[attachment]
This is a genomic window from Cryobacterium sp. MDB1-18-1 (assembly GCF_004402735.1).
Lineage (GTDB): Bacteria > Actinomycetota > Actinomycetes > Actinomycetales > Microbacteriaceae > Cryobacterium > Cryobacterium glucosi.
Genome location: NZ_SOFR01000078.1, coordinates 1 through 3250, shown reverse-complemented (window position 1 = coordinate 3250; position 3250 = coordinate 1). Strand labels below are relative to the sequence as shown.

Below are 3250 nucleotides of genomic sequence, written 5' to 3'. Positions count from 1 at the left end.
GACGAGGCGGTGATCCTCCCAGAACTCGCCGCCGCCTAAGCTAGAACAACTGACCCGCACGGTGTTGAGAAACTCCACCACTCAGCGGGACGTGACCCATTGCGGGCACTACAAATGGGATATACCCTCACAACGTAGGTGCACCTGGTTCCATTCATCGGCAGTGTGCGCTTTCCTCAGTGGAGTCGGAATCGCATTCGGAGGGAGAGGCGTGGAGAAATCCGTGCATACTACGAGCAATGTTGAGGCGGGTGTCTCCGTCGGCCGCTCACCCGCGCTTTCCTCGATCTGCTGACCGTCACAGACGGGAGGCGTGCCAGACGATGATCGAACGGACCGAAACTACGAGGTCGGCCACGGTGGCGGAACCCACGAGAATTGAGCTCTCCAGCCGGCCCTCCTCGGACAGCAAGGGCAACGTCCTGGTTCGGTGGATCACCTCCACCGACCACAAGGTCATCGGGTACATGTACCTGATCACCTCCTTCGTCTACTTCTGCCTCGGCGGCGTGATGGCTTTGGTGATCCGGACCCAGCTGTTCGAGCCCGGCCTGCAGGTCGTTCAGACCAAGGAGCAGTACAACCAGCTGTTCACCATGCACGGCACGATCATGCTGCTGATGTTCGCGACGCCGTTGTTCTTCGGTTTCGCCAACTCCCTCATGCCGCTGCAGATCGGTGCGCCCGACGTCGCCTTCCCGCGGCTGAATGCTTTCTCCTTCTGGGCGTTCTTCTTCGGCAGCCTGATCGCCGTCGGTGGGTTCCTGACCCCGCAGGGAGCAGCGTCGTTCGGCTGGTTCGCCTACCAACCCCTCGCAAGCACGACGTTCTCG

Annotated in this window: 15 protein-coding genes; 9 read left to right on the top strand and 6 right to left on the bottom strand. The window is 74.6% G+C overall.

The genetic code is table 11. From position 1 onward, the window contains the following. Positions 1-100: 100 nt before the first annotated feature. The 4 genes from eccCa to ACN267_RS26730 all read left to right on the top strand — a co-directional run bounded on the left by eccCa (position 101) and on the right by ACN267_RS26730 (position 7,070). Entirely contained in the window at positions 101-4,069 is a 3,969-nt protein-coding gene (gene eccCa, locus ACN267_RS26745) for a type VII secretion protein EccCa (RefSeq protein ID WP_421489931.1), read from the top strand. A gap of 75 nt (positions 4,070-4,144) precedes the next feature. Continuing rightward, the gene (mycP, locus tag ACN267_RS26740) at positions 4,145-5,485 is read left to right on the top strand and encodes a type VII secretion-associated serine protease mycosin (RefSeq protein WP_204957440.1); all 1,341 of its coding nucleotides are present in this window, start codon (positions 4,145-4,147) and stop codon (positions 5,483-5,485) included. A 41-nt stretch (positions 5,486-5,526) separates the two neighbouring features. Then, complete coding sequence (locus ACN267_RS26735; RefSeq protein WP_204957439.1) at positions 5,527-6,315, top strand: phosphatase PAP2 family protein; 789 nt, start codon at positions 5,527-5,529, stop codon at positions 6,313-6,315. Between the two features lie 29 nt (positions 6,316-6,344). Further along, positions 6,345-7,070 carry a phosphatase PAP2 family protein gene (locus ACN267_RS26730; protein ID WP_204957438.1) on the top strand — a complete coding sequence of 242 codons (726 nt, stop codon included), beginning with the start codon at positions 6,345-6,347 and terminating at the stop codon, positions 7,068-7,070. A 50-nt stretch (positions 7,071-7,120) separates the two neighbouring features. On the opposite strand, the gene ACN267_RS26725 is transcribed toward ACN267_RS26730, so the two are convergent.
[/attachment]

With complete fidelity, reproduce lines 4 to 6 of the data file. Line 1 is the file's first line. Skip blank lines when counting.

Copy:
Below are 3250 nucleotides of genomic sequence, written 5' to 3'. Positions count from 1 at the left end.
GACGAGGCGGTGATCCTCCCAGAACTCGCCGCCGCCTAAGCTAGAACAACTGACCCGCACGGTGTTGAGAAACTCCACCACTCAGCGGGACGTGACCCATTGCGGGCACTACAAATGGGATATACCCTCACAACGTAGGTGCACCTGGTTCCATTCATCGGCAGTGTGCGCTTTCCTCAGTGGAGTCGGAATCGCATTCGGAGGGAGAGGCGTGGAGAAATCCGTGCATACTACGAGCAATGTTGAGGCGGGTGTCTCCGTCGGCCGCTCACCCGCGCTTTCCTCGATCTGCTGACCGTCACAGACGGGAGGCGTGCCAGACGATGATCGAACGGACCGAAACTACGAGGTCGGCCACGGTGGCGGAACCCACGAGAATTGAGCTCTCCAGCCGGCCCTCCTCGGACAGCAAGGGCAACGTCCTGGTTCGGTGGATCACCTCCACCGACCACAAGGTCATCGGGTACATGTACCTGATCACCTCCTTCGTCTACTTCTGCCTCGGCGGCGTGATGGCTTTGGTGATCCGGACCCAGCTGTTCGAGCCCGGCCTGCAGGTCGTTCAGACCAAGGAGCAGTACAACCAGCTGTTCACCATGCACGGCACGATCATGCTGCTGATGTTCGCGACGCCGTTGTTCTTCGGTTTCGCCAACTCCCTCATGCCGCTGCAGATCGGTGCGCCCGACGTCGCCTTCCCGCGGCTGAATGCTTTCTCCTTCTGGGCGTTCTTCTTCGGCAGCCTGATCGCCGTCGGTGGGTTCCTGACCCCGCAGGGAGCAGCGTCGTTCGGCTGGTTCGCCTACCAACCCCTCGCAAGCACGACGTTCTCG

Annotated in this window: 15 protein-coding genes; 9 read left to right on the top strand and 6 right to left on the bottom strand. The window is 74.6% G+C overall.